Estrogen is one of the best stimulators of bone growth, Audlin says. The risk of osteoporosis is very low before menopause, but post-menopausally, fractured hips and problems related to bone density are very likely.
Women ages 50 and up should consume at least 1,200 milligrams of calcium every day to maintain bone health. This can be accomplished with supplements, by consuming calcium-rich foods like milk, or a combination of the two.
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How Long Do Symptoms Last
Perimenopausal symptoms can last four years on average. The symptoms associated with this phase will gradually ease during menopause and postmenopause. Women whove gone an entire year without a period are considered postmenopausal.
Hot flashes, also known as hot flushes, are a common symptom of perimenopause. One study found that moderate to severe hot flashes could continue past perimenopause and last for a
Researchers also found that Black women and women of average weight experience hot flashes for a longer period than white women and women who are considered overweight.
Its possible for a woman to experience menopause before the age of 55. Early menopause occurs in women who go through menopause before theyre 45 years old. Its considered premature menopause if youre menopausal and are 40 years old or younger.
Early or premature menopause can happen for many reasons. Some women can go through early or premature menopause because of surgical intervention, like a hysterectomy. It can also happen if the ovaries are damaged by chemotherapy or other conditions and treatments.
Hrt After Surgical Menopause: Pros And Cons
To give you a better sense of what to consider in your decision, heres a list of reasons you might lean toward getting HRT, along with a list of reasons against. Keep in mind that few if any of these pros or cons are definitive. Instead, you and your doctor have to consider them all and decide which apply.
Postmenopause Symptoms At Age 60 And Beyond
While some women may believe hormonal imbalance symptoms stop with menopause, it is not uncommon for women to experience them well into their postmenopausal years, even after the age of 60.
Continue reading to learn all about postmenopause symptoms over the age of 60, including which ones are more common and how to go about treating them for long-lasting relief.
Treating Postmenopause Symptoms Age 60+
Postmenopause treatments for symptom relief first revolve around the enactment of lifestyle adjustments alongside the use of alternative medicine for ideal effects.
Lifestyle adjustments. An improved diet rich in phytoestrogens and the three macronutrients – lean protein, complex carbs, and healthy fats – is key for postmenopausal nutrition. Also, aging women should aim for regular, weight-bearing exercise to encourage optimal muscle mass and weight as well as practicing wholesome habits for endocrine health.
Alternative medicine. Phytoestrogenic herbal supplements – such as black cohosh or red clover – as well as hormone-regulating supplements, like Macafem, are two well-renowned options for promoting hormonal health well into a woman’s postmenopausal years.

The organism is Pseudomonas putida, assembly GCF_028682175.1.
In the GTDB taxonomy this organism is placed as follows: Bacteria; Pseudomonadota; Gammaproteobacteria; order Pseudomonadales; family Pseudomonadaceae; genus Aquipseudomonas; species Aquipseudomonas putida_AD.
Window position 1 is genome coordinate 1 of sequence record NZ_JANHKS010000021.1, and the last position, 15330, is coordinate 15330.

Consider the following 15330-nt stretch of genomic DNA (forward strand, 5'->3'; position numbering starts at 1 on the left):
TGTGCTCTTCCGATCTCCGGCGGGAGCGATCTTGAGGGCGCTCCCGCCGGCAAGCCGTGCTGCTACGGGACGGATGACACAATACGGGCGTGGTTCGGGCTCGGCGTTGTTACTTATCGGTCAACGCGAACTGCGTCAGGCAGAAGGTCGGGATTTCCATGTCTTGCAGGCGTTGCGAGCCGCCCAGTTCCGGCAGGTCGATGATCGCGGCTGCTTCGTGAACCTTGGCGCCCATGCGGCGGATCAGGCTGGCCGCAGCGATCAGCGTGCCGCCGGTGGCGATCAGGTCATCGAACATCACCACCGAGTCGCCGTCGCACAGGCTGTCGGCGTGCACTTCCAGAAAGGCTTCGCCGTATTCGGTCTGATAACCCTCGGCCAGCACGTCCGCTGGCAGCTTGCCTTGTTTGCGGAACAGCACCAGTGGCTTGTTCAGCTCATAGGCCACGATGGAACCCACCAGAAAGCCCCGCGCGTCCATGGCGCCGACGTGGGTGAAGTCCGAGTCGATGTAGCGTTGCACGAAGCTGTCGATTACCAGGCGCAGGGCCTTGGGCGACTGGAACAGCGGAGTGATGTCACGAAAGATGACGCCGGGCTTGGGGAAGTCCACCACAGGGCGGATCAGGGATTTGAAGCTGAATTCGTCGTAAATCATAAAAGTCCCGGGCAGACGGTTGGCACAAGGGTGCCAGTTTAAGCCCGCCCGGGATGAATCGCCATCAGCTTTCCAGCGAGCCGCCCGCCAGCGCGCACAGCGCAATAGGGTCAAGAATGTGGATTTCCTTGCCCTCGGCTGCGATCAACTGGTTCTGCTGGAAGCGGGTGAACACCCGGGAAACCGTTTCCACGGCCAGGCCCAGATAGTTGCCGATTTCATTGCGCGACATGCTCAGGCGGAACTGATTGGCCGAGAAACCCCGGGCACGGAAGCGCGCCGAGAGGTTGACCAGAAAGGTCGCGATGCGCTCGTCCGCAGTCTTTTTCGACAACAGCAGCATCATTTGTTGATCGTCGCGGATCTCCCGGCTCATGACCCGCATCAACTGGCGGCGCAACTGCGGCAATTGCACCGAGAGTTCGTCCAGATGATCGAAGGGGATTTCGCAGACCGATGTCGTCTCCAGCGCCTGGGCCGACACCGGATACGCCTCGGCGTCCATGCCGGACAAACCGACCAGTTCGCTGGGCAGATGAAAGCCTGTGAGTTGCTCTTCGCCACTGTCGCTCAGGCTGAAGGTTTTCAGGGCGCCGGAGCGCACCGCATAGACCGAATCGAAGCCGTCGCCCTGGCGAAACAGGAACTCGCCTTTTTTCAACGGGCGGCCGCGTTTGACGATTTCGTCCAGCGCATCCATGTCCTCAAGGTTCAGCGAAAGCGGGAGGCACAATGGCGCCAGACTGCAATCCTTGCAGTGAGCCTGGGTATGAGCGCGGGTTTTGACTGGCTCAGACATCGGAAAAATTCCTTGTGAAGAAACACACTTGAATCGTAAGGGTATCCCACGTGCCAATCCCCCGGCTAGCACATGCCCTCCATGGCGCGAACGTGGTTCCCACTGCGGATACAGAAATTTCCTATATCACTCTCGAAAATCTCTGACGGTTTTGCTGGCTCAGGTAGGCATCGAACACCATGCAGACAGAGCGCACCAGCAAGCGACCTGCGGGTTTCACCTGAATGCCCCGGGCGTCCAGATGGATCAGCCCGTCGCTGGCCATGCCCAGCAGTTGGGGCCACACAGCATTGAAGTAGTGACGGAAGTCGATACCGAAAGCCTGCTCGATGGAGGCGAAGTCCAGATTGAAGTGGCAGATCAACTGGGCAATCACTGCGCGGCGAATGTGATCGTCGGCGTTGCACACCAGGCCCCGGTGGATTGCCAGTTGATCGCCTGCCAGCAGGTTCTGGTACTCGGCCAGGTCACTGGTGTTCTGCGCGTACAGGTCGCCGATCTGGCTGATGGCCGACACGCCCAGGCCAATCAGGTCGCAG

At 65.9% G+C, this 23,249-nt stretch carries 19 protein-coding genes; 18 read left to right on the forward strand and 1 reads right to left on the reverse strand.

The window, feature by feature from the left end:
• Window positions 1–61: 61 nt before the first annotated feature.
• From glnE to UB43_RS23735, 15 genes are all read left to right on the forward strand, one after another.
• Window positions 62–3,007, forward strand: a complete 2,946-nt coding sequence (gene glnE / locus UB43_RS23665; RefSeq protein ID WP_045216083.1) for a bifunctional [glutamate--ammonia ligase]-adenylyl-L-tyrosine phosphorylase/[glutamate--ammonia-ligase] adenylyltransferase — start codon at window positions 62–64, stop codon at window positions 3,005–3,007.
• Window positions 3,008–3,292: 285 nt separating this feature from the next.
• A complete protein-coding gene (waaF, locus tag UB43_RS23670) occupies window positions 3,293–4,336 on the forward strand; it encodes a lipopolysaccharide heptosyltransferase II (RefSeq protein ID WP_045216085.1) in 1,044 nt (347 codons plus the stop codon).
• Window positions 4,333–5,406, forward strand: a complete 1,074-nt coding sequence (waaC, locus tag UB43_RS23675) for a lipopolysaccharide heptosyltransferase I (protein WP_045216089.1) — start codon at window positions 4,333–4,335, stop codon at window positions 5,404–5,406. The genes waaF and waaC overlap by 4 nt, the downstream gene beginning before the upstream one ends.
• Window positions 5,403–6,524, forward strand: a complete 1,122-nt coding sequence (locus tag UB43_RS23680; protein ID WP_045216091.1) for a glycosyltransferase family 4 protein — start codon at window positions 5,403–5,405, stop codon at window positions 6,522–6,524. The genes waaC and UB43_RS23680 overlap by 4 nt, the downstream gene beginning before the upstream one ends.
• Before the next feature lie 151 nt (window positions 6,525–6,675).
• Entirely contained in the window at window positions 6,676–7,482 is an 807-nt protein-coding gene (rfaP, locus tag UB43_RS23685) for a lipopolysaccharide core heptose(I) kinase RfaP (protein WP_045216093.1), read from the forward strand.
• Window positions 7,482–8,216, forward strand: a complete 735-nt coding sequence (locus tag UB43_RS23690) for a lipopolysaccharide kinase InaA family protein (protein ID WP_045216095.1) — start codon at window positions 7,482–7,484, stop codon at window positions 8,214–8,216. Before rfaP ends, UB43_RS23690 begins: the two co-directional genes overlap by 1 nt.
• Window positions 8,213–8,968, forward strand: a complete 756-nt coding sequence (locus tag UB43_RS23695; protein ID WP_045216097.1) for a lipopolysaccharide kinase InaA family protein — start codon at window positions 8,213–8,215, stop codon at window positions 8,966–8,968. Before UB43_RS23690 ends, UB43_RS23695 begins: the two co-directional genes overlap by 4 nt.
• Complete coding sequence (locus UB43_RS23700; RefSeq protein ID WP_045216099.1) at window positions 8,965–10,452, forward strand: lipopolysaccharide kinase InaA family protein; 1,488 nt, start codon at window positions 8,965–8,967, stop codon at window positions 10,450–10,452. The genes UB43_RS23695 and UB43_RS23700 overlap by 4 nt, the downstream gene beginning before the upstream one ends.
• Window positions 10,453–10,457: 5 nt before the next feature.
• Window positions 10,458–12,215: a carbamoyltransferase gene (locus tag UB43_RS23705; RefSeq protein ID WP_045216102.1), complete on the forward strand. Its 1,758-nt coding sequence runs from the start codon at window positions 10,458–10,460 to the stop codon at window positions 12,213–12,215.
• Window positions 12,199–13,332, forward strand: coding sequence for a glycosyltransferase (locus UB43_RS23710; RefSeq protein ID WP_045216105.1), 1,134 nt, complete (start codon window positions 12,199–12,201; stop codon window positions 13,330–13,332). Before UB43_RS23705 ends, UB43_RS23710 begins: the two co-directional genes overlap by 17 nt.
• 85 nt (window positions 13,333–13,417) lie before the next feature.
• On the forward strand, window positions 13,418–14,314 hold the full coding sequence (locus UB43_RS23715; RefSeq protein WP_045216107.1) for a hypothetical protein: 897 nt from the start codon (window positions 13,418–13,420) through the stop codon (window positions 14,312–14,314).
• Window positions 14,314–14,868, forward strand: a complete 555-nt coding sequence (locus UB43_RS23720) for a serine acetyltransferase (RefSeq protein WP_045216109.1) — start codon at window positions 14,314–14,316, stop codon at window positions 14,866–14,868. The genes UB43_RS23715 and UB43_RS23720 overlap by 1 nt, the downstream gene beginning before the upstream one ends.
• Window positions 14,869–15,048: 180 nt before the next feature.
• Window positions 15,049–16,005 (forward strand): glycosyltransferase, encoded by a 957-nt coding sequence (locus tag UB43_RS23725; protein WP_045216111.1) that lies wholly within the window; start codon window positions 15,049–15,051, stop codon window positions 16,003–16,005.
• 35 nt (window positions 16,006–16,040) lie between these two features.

Postmenopause women should work with their doctors to develop a treatment plan that works best for them. If non-invasive measures do not provide relief, HRT may be recommended.
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Reasons To Undergo Surgical Menopause
Surgical menopause is induced mainly for two reasons: either to treat an already diagnosed condition and prevent related complications or to reduce the odds of developing a serious condition in women at high inherited risk.
They include, but are not limited to, the following conditions:
- Extreme premenstrual dysphoric disorder
The Two Stages Or Phases Of The Perimenopause Transition
Scientists divide perimenopause into two stages. Early-stage perimenopause is when your menstrual cycle, which was regular before, starts to become erratic. You are in early-stage perimenopause when, in the course of several months, your period comes a week or more later than usual.
You enter late-stage perimenopause when there are at least 60 days between some periods. This can happen soon after the early stage begins or, more commonly, not for several years. The hormones in a womans system are in flux during this time, and the fluctuations may trigger symptoms such as hot flashes.
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Who Can I Talk To
Though theres still stigma and embarrassment around the menopause, its important to know that youre not alone and theres support out there.
Try to be open about your symptoms with your partner, family and friends it can help them to understand what youre going through and could reduce any embarrassment about symptoms.
Sharing experiences with other women going through the same thing could be reassuring. There are many websites, blogs and videos online where women have shared their stories of the menopause.
Sleep Problems And Mood Swings
Try these options to avoid sleep problems:
- Avoid large meals, smoking, coffee, or caffeine after noon.
- Avoid napping during the day.
- Avoid exercise or alcohol close to bedtime.
- Drink warm milk or warm caffeine-free tea before bed.
- Sleep in a dark, quiet, and cool room.
- Treat hot flashes to improve sleep.
Easing stress, eating right, and staying physically active can help with mood swings and sleeping problems. Your doctor may also prescribe medication to help with mood swings.
You should talk to your doctor about managing your symptoms and to rule out other conditions that may be causing your symptoms, like depression or asthma. Its also helpful to join a support group for women in menopause so you have a safe place to share your concerns and issues.
Your doctor may also prescribe menopausal hormone therapy to help treat your symptoms. MHT can ease:
- hot flashes
Studies show that women who take MHT are at an increased risk of heart attack, stroke, and blood clots. The risks are similar for women using contraceptive pills, patches, and rings. However, women taking MHT are older, and the risks increase with age.
Many women cant take MHT because of a previous illness such as cancer or because they take other medications.
Additional research found that the risk of getting breast cancer can increase with five or more years of continuous MHT use .
Women who have had their uterus removed will use estrogen-only therapy.